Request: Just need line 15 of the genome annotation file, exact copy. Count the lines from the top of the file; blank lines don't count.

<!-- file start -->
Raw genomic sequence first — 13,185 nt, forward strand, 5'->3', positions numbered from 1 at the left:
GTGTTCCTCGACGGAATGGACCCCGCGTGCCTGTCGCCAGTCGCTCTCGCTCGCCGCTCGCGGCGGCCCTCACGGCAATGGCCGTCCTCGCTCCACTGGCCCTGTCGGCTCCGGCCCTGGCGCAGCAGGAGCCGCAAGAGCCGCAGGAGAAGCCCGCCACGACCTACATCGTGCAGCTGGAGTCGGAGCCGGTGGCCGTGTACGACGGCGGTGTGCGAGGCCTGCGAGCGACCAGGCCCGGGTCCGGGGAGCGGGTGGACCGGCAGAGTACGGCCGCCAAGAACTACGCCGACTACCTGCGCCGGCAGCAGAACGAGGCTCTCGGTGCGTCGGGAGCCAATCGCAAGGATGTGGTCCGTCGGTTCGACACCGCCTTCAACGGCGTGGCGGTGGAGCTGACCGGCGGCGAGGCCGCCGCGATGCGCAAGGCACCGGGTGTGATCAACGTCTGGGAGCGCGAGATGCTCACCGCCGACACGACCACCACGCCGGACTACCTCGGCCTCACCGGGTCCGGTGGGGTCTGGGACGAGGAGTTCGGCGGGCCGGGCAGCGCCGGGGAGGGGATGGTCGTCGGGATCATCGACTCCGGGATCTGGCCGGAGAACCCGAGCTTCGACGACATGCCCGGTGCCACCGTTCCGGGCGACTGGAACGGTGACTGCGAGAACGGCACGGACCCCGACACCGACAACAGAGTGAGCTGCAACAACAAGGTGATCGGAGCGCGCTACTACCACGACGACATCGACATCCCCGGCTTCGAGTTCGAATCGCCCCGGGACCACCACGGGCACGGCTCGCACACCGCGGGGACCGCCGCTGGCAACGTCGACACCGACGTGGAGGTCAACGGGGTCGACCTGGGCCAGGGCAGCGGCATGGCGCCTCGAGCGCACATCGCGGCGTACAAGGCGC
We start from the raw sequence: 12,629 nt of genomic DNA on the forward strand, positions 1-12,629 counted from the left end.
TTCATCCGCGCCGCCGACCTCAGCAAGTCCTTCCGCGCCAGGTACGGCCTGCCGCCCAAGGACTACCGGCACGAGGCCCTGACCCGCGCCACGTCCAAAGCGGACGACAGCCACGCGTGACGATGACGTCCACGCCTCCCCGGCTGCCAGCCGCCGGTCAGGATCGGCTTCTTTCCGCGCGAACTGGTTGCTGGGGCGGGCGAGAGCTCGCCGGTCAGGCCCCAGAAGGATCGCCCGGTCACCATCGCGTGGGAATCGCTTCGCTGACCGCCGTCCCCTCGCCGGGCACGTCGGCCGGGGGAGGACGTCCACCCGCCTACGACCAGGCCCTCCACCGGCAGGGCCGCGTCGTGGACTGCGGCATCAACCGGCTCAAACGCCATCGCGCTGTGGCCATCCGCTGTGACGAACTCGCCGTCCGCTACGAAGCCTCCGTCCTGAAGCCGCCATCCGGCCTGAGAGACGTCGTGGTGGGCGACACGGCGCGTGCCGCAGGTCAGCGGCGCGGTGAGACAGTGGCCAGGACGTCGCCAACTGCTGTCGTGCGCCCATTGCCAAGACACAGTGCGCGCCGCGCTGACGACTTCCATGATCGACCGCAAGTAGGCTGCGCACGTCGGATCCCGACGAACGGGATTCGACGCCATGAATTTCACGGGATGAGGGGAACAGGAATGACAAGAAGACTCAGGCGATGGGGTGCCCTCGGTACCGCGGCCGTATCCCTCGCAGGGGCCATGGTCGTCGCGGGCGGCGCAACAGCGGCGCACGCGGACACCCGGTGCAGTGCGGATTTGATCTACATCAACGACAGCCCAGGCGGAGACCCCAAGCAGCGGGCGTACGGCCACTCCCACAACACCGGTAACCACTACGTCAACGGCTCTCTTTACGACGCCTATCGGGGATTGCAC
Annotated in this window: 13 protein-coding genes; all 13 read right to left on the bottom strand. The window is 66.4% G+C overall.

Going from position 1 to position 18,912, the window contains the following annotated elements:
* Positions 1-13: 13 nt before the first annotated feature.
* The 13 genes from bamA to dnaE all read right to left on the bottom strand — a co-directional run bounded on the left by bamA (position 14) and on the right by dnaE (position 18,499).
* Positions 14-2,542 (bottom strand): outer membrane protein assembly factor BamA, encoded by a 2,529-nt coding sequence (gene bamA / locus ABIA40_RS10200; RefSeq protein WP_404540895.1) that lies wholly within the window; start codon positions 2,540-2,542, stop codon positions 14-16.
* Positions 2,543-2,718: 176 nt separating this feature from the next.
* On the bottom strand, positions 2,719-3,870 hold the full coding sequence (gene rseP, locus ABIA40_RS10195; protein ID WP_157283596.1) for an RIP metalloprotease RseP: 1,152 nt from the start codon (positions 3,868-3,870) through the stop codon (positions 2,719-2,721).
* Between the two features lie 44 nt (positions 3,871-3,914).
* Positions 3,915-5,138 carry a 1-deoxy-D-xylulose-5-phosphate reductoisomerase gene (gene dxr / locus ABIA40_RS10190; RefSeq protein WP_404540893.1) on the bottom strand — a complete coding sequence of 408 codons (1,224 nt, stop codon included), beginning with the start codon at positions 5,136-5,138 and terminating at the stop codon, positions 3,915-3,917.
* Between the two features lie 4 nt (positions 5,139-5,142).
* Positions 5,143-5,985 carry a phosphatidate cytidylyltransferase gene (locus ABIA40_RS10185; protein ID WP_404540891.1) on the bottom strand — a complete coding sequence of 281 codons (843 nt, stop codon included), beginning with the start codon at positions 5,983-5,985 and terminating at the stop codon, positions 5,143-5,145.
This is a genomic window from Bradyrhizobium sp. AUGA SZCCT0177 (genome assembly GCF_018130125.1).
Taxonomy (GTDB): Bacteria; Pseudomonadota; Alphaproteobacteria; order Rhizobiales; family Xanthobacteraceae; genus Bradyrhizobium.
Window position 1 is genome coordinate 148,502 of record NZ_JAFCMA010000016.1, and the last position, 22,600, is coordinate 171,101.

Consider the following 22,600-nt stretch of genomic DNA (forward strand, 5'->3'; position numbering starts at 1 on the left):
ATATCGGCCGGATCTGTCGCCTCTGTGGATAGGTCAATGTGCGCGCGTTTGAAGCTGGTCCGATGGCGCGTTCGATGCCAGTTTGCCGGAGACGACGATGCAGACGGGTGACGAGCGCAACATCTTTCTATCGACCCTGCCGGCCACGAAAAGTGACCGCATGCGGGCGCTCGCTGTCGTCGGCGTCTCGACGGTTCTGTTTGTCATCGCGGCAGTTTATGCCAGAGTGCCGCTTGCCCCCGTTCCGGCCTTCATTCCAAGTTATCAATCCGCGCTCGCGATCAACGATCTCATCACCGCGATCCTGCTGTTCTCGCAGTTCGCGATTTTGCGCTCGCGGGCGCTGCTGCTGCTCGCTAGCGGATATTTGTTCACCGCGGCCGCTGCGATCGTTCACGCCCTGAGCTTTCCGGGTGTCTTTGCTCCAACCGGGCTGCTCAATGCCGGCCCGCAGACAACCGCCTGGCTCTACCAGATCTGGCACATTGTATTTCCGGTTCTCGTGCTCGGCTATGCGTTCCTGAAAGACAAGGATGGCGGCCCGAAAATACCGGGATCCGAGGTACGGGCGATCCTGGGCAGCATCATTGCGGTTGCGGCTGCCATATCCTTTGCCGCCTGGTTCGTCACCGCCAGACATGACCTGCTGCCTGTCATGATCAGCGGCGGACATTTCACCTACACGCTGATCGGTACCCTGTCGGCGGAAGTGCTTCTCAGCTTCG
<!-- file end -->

* Positions 5,143-5,985 carry a phosphatidate cytidylyltransferase gene (locus ABIA40_RS10185; protein ID WP_404540891.1) on the bottom strand — a complete coding sequence of 281 codons (843 nt, stop codon included), beginning with the start codon at positions 5,983-5,985 and terminating at the stop codon, positions 5,143-5,145.